The Malaysian automotive total industry volume (TIV) is projected to hit one million units by 2020, according to the Malaysia Automotive Institute (MAI).
“By 2020, I think we can hit a TIV of one million,” said chief executive officer Madani Sahari, adding that the forecast was in fact a conservative one, underpinned by inevitable factors that would spur the demand for vehicles in Malaysia over the next eight to nine years.
Madani noted that from 2005 to 2010, the Malaysian TIV recorded a compounded growth of about 10%. Total vehicle sales hit an all-time high of 605,156 units in 2010 from its previous high of 552,316 units in 2005
While not expecting similar growth margins over the next decade, Madani, in his “conservative” projection, halves the expected compound growth over the next five years until 2015, then halves it further from 2016 to 2020.
“We're being conservative. We expect a 5% growth from 2011 to 2015 and than just 2.5% from 2016 to 2020. By 2020, we expect TIV to hit 730,000 units.”
The MAI is an agency under the International Trade and Industry Ministry that was established as the focal point and coordination centre for the development of the local automotive industry.
Madani said vehicle saturation level would increase over a period of time.
“According to the latest statistics, for every 1,000 Malaysians, 340 people own a car. But in developed countries, the saturation level is above 600, meaning that for every 1,000 people, 600 to 800 people own a car.
“Malaysia, by 2020, will be a developed nation. But we won't use the 600-mark (that applies for developed countries) as a yardstick. We will be a bit more conservative and assume that for every 1,000 Malaysians, 550 people will own a car (by 2020).”
To calculate the expected vehicle saturation level by 2020, a forecast of Malaysia's population by then would also need to be factored in, said Madani.
According to the Statistics Department, the Malaysian population is expected to grow at a rate of 2.4% per annum, hitting 31.6 million by 2020.
“But we will again be conservative. Let's say the population level will hit 28 million by 2020. At that level, and with an estimated vehicle saturation level of 550 per 1,000, TIV will reach 800,000 units,” said Madani.
“So, from the angle of organic vehicle sales growth and Malaysia reaching developed nation status by 2020, we forecast TIV will range between 750,000 and 800,000 by 2020,” he added.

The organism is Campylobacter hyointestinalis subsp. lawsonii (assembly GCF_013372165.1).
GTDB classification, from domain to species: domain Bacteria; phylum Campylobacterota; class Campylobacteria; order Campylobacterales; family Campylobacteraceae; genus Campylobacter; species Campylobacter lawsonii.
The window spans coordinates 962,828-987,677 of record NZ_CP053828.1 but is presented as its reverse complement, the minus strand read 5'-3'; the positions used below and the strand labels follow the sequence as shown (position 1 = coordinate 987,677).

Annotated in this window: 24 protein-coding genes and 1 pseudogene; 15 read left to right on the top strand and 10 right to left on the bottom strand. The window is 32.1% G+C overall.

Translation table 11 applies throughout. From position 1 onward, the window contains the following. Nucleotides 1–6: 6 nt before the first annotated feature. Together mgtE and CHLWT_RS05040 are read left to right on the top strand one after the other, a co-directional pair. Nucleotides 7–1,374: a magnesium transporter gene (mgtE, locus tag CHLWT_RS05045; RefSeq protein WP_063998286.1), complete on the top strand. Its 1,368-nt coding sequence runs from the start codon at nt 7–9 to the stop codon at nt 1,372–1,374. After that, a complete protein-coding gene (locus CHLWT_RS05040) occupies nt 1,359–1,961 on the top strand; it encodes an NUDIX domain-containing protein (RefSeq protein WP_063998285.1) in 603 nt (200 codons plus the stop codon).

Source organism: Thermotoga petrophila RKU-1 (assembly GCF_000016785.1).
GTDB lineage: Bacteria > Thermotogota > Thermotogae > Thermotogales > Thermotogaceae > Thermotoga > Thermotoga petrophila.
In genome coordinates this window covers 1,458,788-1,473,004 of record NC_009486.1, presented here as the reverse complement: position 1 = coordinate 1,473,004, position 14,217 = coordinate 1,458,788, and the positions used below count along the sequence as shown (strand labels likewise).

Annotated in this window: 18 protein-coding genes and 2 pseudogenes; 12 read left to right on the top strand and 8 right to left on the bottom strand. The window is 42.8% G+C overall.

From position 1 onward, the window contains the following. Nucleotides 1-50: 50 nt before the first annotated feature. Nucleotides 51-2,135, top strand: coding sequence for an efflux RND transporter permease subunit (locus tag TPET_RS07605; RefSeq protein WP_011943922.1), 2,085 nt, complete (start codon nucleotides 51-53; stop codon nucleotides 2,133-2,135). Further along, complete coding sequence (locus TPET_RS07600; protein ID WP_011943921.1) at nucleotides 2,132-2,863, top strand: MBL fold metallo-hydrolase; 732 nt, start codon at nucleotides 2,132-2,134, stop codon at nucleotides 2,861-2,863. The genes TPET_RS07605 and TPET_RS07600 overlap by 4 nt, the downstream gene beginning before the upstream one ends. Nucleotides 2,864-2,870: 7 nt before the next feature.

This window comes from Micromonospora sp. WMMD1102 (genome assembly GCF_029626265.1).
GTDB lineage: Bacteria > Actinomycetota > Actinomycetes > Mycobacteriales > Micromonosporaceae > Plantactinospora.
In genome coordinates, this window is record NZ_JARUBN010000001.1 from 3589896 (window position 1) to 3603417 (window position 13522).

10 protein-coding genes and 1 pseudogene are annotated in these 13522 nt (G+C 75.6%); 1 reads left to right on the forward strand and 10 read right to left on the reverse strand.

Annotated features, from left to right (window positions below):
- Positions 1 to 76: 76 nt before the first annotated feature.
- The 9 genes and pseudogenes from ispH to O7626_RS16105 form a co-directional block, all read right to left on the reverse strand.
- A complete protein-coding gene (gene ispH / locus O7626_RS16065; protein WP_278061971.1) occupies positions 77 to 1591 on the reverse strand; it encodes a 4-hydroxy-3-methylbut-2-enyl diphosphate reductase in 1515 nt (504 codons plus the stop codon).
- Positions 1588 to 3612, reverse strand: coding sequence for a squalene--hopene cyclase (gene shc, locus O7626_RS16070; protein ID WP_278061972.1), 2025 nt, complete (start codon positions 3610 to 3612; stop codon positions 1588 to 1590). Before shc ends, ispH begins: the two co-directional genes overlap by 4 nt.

At this point (between 750,000 and 800,000), Madani believes that total TIV would be boosted by a further 25% from other contributing factors, namely higher disposable income and the need to replace existing cars with new vehicles with the latest technologies.
In line with the Economic Transformation Programme (ETP), he said Malaysian per capita income is expected to double by 2020.
“The current income per capita is about US$8,000 and will reach US$15,000 by 2020. This is the Government's aspiration to become a high-income nation by then. This will push up the purchasing power of Malaysians.”
Madani said that while Malaysian per capita income will double by 2020, a similar jump is not expected in terms of car prices.
“Yes, car prices do increase, but it will be very minimal. It is impossible for a car to double its price in eight years. OEMs (original equipment manufacturers) are always talking about cost competitiveness and about reducing their car prices.”
He said buyers today would want to replace their old vehicles with new cars by 2020.
“Cars on the road will get older. According to the latest statistics, we now have about 4 million cars aged 10 years and older on the road. By 2020, that will increase by more than 5 million.” Madani added that the push for new cars would be spurred by the need for vehicles with the latest technology.
He cited the National Automotive Policy, which emphasised the need to establish a clear roadmap for fuel quality towards Euro 4M standards.
“Yes, there may be delays in adopting these new standards. But it would mean cleaner fuel and engines. Like it or not, we need to replenish whatever cars we have with new cars to adapt to these standards.”
Madani also said that while the proposed mass rapid transit (MRT) will help improve public transportation in the future (especially by 2020), he reckons that this will not reduce the need for individuals to buy cars.
“The MRT system will be a boost for the Greater KL area and its work force, but what about Penang, Johor Baru, Kota Baru, Kuantan, Kuching or Kota Kinabalu? All these cities are growing.
“Families that travel to their hometown in these cities would prefer to travel by car, not take a bus or a train. The MRT will help upgrade KL but not the whole country, so car purchases will still be necessary.”